The African National Congress (ANC) says it has noted Constitutional Court’s judgment against Jacob Zuma, sentencing the former President to 15 months in jail.
In a statement, the party says it is studying the judgment.
“Without a doubt, this is a difficult period in the movement and we call upon our members to remain calm. The meeting of the National Executive Committee (NEC) scheduled to take place this weekend, will reflect on the implications and consequences of the judgement. We further reaffirm our commitment to upholding the rule of law and fulfilling the aspirations of our constitutional democracy.”
ANC spokesperson Pule Mabe elaborates on the party’s stance in the matter:
The country’s highest court found Zuma guilty of contempt of court for defying a summons to testify at the State Capture Commission.
The Constitutional Court has described as disturbing, what it calls, Zuma’s attempt to ignore, undermine and destroy the rule of law.
Zuma has been ordered to hand himself over to police, at either Nkandla Police Station or Johannesburg Central within five days – to begin serving his sentence.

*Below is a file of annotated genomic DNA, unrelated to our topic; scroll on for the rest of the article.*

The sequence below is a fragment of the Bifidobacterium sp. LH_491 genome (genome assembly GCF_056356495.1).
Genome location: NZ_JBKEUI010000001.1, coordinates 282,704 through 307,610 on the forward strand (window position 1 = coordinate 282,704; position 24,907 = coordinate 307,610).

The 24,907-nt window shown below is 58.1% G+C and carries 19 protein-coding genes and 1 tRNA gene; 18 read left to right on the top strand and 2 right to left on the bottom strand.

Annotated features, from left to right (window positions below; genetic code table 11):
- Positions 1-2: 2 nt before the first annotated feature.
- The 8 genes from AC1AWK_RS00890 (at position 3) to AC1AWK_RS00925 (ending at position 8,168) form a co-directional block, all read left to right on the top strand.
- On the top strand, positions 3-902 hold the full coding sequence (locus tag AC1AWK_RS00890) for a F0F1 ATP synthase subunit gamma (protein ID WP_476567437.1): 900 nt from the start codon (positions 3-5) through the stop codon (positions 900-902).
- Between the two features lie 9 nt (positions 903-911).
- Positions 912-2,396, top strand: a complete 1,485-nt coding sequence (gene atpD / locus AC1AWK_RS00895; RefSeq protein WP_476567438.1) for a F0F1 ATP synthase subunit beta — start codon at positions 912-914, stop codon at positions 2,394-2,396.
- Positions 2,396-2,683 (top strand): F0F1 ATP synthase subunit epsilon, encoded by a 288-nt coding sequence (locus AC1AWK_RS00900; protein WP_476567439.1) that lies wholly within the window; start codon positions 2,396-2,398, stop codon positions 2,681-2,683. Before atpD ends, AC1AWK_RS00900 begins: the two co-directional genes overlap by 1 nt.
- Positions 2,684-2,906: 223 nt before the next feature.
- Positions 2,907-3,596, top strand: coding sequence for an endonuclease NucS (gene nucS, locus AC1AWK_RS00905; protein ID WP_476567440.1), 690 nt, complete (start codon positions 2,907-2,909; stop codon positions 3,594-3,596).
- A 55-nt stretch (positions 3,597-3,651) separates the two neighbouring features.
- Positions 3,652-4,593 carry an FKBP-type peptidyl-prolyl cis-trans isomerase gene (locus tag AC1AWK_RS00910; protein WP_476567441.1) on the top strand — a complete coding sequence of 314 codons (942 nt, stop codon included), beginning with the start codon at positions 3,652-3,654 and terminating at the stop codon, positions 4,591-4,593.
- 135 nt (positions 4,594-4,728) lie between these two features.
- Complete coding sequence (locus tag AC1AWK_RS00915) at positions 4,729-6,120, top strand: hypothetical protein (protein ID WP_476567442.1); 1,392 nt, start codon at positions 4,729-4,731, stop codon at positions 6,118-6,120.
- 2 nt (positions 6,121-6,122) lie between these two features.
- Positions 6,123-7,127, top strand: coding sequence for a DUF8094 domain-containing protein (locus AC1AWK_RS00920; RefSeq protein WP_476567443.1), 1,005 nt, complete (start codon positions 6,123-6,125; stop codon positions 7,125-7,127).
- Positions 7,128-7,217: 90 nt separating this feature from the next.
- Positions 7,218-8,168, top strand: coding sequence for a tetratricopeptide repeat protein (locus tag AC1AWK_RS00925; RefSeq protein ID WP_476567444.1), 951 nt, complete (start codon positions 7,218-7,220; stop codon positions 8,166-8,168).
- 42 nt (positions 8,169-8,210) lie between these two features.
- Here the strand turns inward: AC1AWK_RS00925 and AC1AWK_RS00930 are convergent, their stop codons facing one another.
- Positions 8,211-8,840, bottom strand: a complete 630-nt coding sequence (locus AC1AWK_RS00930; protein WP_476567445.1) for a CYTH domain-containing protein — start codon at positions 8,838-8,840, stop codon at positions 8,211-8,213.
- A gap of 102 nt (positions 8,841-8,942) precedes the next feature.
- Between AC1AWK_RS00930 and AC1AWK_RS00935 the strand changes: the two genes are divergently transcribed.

The judgment followed a request by the State Capture Commission Chairperson, Deputy Chief Justice Raymond Zondo, that Zuma be found in contempt of court and jailed for defying summonses to testify before the Commission.
Acting Chief Justice Sisi Khampepe handed down the judgment.
“No person enjoys exclusion or exemption from the sovereignty, from the rules of the republic and Mr. Zuma is no exception. Indeed, it will be against the value of accountability, as those who once held the high office are not bound by the law. The ConCourt holds that it is disturbing that he, who twice swore allegiance to the republic, its laws, and the constitution, has sought to ignore, undermine, and in many ways destroy the rule of law altogether,” said Justice Khampepe.
The Council for the Advancement of the South African Constitution (Casac) and the Democratic Alliance have welcomed the ruling.
CASAC has described the decision as significant.
Amnesty International also believes the decision was correct. The organisation says the decision demonstrates that no one is above the law.
“The judgment handed down by the Constitutional Court in the contempt of court matter is an important development for the rule of law. It is a reminder that no one is above the law, no matter who they are or their social or political status,” says Amnesty International South Africa Executive Director, Shenilla Mohamed.
“When he took the oath of office, twice as the president of South Africa, Zuma swore to uphold the law. But he did not live up to his promise to respect the law. Respect for the rule of law is essential for the promotion and protection of human rights,” she adds.
A timeline of the Zuma matter: